In an emotional speech this morning to the annual conference of the National Urban League in Philadelphia, Trayvon Martin's mother, Sybrina Fulton, called for holding George Zimmerman "accountable" for the shooting death of her son, although he was acquitted by a jury.
"My message to you is: Please use my story. Please use my tragedy. Please use my broken heart to say to yourself, we cannot let this happen to anybody else's child," she said.
She called for the repeal of state "stand your ground" laws, even though Florida's law was not used as a defense in the case against Zimmerman.
"No college for Trayvon, no grandkids coming from Trayvon," Fulton said, "all because of a law -- a law that has prevented the person who shot and killed my son to be held accountable and to pay for this awful crime. "
The six-member, all-female jury concluded that the state did not prove beyond a reasonable doubt that Zimmerman did not act in self-defense.
U.S. Attorney General Eric Holder spoke at the Philadelphia conference yesterday.
The century-old civil rights organization, which advocates on behalf of blacks against racial discrimination, has dubbed this year's conference "Redeem the Dream: Jobs Rebuild America." But the most publicized speakers will have little to say about jobs.
The president of the Urban League said that having Holder and Fulton speak at the event provides "more knowledge, more information and more mobilization around the issues of voting rights and also justice."
Thursday, Holder addressed the Supreme Court's decision to strike down part of the Voting Rights Act. The attorney general said he would work to get around the ruling by asking a federal court to use another section of the law and require that Texas still obtain permission from his department to make voting procedure changes.
Fulton has called for a federal civil rights lawsuit by the government against Zimmerman.
The event marks the 50th anniversary of the March on Washington that protested discrimination based on race.
The historic document will be displayed at the commencement of the event and remain at the National Constitution Center in Philadelphia until Sept. 22.
WND reported just a day ago that a leading black organization charges Holder's attack on the state of Texas regarding voting regulations is out of line.
Horace Cooper, co-chairman of Project 21, the National Leadership Network of Black Conservatives, called Holder's decision to retain oversight over the way states conduct elections, in spite of the Supreme Court ruling, a crass political move.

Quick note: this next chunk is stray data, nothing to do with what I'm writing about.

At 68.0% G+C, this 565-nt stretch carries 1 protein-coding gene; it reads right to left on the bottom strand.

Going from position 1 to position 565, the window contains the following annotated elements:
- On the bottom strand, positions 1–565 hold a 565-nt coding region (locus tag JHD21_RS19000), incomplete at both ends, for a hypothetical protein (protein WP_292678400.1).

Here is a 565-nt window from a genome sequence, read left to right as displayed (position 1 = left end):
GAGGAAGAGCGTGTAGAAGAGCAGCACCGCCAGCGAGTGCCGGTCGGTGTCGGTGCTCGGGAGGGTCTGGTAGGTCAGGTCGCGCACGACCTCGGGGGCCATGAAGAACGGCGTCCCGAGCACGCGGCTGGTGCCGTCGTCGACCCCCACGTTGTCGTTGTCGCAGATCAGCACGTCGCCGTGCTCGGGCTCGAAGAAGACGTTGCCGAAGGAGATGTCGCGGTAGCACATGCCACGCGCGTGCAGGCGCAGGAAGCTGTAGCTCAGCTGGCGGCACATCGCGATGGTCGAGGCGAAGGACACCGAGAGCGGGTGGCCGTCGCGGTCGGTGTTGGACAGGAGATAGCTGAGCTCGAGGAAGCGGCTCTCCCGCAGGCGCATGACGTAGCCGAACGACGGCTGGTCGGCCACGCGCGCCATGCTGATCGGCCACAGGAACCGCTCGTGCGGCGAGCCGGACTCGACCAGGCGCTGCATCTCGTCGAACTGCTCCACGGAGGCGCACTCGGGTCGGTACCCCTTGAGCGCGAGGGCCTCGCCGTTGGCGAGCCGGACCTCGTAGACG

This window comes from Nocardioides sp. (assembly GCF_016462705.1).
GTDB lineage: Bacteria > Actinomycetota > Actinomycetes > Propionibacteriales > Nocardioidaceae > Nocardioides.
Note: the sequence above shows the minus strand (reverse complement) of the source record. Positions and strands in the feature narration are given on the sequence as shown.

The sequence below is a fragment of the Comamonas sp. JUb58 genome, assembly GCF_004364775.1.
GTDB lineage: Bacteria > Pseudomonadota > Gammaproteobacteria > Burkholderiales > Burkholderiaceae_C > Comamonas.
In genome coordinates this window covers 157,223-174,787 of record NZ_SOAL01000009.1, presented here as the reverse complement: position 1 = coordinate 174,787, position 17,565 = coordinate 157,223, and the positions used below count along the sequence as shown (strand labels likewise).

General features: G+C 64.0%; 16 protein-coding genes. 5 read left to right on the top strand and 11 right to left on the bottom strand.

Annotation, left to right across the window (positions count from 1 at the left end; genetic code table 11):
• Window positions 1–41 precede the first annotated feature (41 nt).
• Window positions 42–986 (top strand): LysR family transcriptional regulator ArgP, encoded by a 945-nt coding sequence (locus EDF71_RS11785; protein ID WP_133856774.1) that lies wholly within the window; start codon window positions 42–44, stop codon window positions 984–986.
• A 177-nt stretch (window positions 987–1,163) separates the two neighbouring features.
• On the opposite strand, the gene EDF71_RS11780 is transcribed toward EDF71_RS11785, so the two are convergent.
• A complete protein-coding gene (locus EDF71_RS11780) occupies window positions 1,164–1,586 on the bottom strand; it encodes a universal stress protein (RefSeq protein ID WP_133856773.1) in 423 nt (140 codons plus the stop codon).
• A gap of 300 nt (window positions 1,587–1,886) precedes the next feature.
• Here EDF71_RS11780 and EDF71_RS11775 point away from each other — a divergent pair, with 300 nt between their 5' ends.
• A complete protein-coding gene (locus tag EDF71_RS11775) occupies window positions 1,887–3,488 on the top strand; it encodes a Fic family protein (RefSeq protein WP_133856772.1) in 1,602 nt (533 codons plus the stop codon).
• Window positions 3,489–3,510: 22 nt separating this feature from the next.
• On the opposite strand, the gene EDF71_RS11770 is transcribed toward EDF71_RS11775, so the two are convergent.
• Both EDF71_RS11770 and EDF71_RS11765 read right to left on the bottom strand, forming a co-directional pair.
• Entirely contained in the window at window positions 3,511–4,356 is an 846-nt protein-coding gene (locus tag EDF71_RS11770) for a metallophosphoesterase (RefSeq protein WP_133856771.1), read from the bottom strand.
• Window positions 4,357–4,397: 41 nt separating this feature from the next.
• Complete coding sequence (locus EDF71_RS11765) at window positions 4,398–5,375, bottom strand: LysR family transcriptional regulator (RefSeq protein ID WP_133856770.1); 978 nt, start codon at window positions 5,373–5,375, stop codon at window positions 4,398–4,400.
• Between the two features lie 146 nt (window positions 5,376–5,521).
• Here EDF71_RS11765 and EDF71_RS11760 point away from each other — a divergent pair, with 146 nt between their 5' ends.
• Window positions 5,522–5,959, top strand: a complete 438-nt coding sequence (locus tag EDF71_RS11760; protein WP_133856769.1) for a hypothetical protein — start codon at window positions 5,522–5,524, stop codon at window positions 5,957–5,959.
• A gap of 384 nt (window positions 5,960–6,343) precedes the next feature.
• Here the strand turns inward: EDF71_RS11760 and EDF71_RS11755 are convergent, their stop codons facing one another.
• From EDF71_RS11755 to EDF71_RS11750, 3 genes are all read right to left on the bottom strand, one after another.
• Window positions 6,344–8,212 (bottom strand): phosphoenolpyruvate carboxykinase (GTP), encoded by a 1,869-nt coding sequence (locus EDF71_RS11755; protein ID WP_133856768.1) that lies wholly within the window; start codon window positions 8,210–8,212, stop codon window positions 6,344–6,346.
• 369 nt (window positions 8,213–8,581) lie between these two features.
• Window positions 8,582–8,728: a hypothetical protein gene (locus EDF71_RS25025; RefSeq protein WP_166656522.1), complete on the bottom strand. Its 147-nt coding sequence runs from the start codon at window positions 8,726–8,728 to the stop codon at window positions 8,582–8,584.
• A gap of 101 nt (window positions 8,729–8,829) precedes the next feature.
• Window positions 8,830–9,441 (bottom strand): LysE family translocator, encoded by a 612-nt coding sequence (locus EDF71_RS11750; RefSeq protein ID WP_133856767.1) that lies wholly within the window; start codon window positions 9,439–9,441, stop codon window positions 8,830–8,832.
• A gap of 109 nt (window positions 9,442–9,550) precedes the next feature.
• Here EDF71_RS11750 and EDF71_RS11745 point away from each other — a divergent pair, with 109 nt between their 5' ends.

"With today's statement, Attorney General Eric Holder proves he is more interested in political stunts than enforcing the law," said Cooper, a native Texan and former constitutional law professor and legal counsel to former U.S. House Majority Leader Dick Armey of Texas. "It may aid the political efforts of Mr. Holder to bring these phony claims to court, but his win-loss record in these matters is becoming clearer and clearer."
Holder said he initially will focus on Texas' voting procedures but will expand his targets to several other states, possibly including South Carolina, North Carolina and Alaska.
The move came Thursday when the Department of Justice asked judges in San Antonio to order oversight of the state's voting operations.
The demand from the DOJ came even though the Supreme Court released a decision that essentially canceled Washington oversight of many state elections procedures and practices.
The ruling struck down the requirement that certain states and jurisdictions obtain permission from the federal government before making any voting procedures changes.
But Holder said he would use another portion of the law to continue the federal government's oversight.
In an analysis by the Wall Street Journal, writer Devlin Barrett pointed out that the high court voided Section 5 by determining that the formula the federal government used to identify states that must get "clearance" before changing procedures was unconstitutional.
Section 5 provides that regions with a "history" of discrimination be subjected to regulation.
Holder said he now will use Section 3, which allows oversight if there's "evidence" of intentional discrimination.
In his speech to the National Urban League, Holder vowed to "use every tool at our disposal" to get around the Supreme Court's ruling.